Conversely, the application by the Tsartlip for leave to intervene under Rule 109 was denied. In its notice of motion, the Tsartlip had suggested that the decisions of the National Energy Board and Governor in Council should be quashed on the basis that they adversely affected the Tsartlip’s own rights and interests. The Court, however, agreed with Trans Mountain’s contention that the motion was an improper attempt to obtain full-party status without having to file an application for judicial review. The Tsartlip had declined to apply previously. The Court noted that the application before it was, in substance, an application for judicial review in the guise of a motion to intervene. Justice Stratas concluded that, if the Tsartlip had a direct interest in quashing the administrative decisions, they should have brought an application for judicial review in a timely manner. They could not now be allowed to use Rule 109 to achieve the same outcome.
The Court also rejected the argument that an application for judicial review would be “prohibitively expensive.” Importantly, an intervener must rely on the same evidentiary record as those other parties to the proceedings, as their role is to assist the Court in making a determination on that record. Given that the cost of a judicial review application where the party is not responsible for preparing an evidentiary record is roughly equivalent to a motion for leave to intervene, there was no merit to the argument that it was too expensive to do so. Consequently, the Tsartlip’s motion was dismissed.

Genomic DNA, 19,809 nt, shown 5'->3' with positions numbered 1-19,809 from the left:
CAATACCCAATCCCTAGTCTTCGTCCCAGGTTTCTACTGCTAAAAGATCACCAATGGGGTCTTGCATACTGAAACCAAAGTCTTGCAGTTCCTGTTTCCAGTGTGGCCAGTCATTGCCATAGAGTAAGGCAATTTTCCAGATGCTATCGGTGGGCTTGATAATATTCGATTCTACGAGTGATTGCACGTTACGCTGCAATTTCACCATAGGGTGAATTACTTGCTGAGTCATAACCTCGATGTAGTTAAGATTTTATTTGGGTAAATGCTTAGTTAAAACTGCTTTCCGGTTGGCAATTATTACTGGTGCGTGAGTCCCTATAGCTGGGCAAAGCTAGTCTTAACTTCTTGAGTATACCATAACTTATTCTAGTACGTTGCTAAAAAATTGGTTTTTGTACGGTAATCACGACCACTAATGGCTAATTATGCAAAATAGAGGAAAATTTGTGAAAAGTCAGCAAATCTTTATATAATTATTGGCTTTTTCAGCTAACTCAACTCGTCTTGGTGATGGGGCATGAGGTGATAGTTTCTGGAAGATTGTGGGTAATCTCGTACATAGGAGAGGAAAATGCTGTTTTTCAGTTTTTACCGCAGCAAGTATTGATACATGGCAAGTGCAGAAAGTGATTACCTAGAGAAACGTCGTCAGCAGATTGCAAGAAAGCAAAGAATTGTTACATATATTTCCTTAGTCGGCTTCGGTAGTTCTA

Having been granted leave to intervene, the AGA may now make written and oral submissions in the course of the judicial review. As noted by the Court and evinced by statements from the Province, these submissions will be in support of the respondent Attorney General of Canada, NEB, and Trans Mountain. Premier Notley, in a press release following the decision, stated the province’s intention to “[fight] for Alberta's interests in court to get oil flowing to new markets and a better return for Albertans on every barrel." The AGA also submitted that the Province is committed to assessing the Project’s impact on upstream greenhouse gas emissions, and to promoting predictable rules and processes that facilitate resource development in the public interest.
There is every indication that submissions made by the AGA will support the Project’s approval, and strive to have the contested decisions upheld. However, as noted, the role of an intervener is to assist the Court in evaluating the record of evidence. To this end, the AGA is confined to submissions on evidence entered by other parties – whether it be good or bad. This may ultimately decide the AGA’s significance in the action.